Incline Platform Lifts
Incline platform lifts also known as platform stair lifts are platforms large enough to hold a wheelchair or a small to mid sized scooter. They travel up and down a staircase transporting wheelchair users between floors and while some models will negotiate curves, most are designed for straight runs. In cases where major renovations are being done to make a house accessible an elevator might be a better solution for about the same cost. In cases where there is a suitable staircase to use and major renovations are not planned this may be the best option dollar for dollar.
The biggest issue faced when purchasing a incline platform lift is the installation. If the stairway is suitable, the installation can proceed without much fuss but if not, some modifications may be needed which may be fairly extensive. For an incline platform lift to be easily installed the stairway must be wide enough, at least 34", preferably 36", there must be plenty of headroom, about 7 feet (measured at a 90 degree angle to the stair slope) all the way down past the bottom stair, at least 6 feet of open space at the bottom of the stairs, preferably 9 feet. and if the unit you purchase is wall mounted, the wall must be structurally sound enough to support the weight.
Another consideration is the weight capacity of the incline platform lifts. I had a client who hired an apparently experienced architect to design a fully accessible brand new home with an incline platform lift to get down into the basement. As soon as I met the the client I realised we had problems, he was about 300 lbs. sitting in a full power wheelchair with power tilt and recline weighing about 350 lbs. His total weight in the chair exceeded the weight capacity of the incline platform lift by 150 lbs. Fortunately the builder was in the process of framing the inside walls and we were able to put an elevator shaft in without too much trouble or extra expense.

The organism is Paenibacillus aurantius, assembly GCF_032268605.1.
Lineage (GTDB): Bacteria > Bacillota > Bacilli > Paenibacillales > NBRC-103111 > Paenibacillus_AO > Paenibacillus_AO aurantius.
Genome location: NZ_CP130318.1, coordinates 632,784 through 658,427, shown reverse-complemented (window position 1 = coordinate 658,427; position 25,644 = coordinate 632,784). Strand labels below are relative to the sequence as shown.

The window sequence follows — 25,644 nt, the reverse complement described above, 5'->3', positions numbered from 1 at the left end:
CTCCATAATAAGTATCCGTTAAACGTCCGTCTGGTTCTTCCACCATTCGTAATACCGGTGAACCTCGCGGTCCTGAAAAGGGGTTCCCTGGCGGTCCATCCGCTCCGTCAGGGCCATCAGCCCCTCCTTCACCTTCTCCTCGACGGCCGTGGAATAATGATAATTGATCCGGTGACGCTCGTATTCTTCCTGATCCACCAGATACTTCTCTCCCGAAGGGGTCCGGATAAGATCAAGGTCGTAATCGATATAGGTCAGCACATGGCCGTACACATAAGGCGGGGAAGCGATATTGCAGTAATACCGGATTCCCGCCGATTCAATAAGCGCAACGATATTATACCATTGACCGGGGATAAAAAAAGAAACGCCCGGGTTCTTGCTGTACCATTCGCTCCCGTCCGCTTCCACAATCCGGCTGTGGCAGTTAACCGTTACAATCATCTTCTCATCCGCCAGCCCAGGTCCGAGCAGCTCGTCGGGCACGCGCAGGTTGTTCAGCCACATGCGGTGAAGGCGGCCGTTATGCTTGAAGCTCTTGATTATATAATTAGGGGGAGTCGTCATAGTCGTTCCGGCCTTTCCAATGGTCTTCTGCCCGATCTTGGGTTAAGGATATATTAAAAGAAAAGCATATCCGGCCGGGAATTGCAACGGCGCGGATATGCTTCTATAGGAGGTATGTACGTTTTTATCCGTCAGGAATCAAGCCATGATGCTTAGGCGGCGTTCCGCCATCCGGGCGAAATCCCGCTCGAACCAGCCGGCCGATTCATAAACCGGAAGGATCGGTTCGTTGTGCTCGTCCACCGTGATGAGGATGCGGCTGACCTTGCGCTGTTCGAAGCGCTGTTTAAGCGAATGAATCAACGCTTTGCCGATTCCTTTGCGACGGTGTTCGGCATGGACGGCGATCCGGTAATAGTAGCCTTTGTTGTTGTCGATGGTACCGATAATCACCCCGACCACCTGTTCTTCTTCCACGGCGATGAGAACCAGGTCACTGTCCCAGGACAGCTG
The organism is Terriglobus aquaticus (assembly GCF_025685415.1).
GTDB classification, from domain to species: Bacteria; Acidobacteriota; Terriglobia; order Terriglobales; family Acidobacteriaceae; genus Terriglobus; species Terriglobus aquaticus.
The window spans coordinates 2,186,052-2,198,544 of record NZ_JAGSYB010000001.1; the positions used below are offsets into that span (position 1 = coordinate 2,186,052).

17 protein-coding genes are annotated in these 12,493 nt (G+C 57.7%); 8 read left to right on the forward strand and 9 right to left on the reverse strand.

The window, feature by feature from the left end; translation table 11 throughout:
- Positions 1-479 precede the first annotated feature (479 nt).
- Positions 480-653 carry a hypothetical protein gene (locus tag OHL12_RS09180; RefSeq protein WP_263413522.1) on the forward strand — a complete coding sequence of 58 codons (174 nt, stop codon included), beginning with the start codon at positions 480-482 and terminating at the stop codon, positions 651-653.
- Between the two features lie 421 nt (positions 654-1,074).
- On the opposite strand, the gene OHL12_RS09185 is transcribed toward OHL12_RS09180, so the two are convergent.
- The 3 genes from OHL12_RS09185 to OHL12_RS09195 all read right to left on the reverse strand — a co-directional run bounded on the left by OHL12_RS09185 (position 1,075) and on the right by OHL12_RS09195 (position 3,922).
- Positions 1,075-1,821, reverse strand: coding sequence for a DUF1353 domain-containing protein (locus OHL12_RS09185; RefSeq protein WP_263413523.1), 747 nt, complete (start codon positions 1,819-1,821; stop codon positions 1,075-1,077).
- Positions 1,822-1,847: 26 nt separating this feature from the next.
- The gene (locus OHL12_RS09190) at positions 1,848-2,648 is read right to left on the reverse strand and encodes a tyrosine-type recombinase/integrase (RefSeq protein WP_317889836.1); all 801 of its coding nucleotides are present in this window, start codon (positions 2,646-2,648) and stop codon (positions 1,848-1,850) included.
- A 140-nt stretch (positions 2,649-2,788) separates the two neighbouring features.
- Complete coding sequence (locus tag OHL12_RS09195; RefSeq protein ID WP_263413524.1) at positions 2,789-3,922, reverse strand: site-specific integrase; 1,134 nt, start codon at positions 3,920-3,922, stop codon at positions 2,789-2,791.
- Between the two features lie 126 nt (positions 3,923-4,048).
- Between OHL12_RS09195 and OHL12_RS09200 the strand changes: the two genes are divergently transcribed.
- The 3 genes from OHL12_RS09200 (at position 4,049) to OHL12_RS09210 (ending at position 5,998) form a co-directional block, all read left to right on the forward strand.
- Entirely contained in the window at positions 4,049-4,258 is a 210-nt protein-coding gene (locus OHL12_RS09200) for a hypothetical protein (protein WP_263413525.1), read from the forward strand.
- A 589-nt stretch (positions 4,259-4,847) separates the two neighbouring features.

The lift itself has a safety flap at the end to prevent the wheelchair from rolling off the lift which folds down and becomes a small ramp down off the platform when reaching the bottom.
There should be a safety pan on the bottom of the platform which will prevent the lift from travelling down if the platform comes in contact with any type of obstacle. If the user's family is in the habit of leaving items on the stairs, they will have to be retrained.
Another feature which is a must if others are going to be using the staircase is a flip up option for the platform. If the platform can't be flipped up against the wall when not in use, there is no way for able bodied people to get past it on the stairway.
There are both battery powered models and models which are powered by the house wiring. As with stair lifts, the battery powered lifts will have to have their battery replaced every few years whereas a house wired unit is free of this type of maintenance but won't work in a power failure.
Call send buttons are also features of these lifts and are especially important in buildings where more than one person is using the lift or the user prefers to store the lift at one end or the other of the travel when not in use.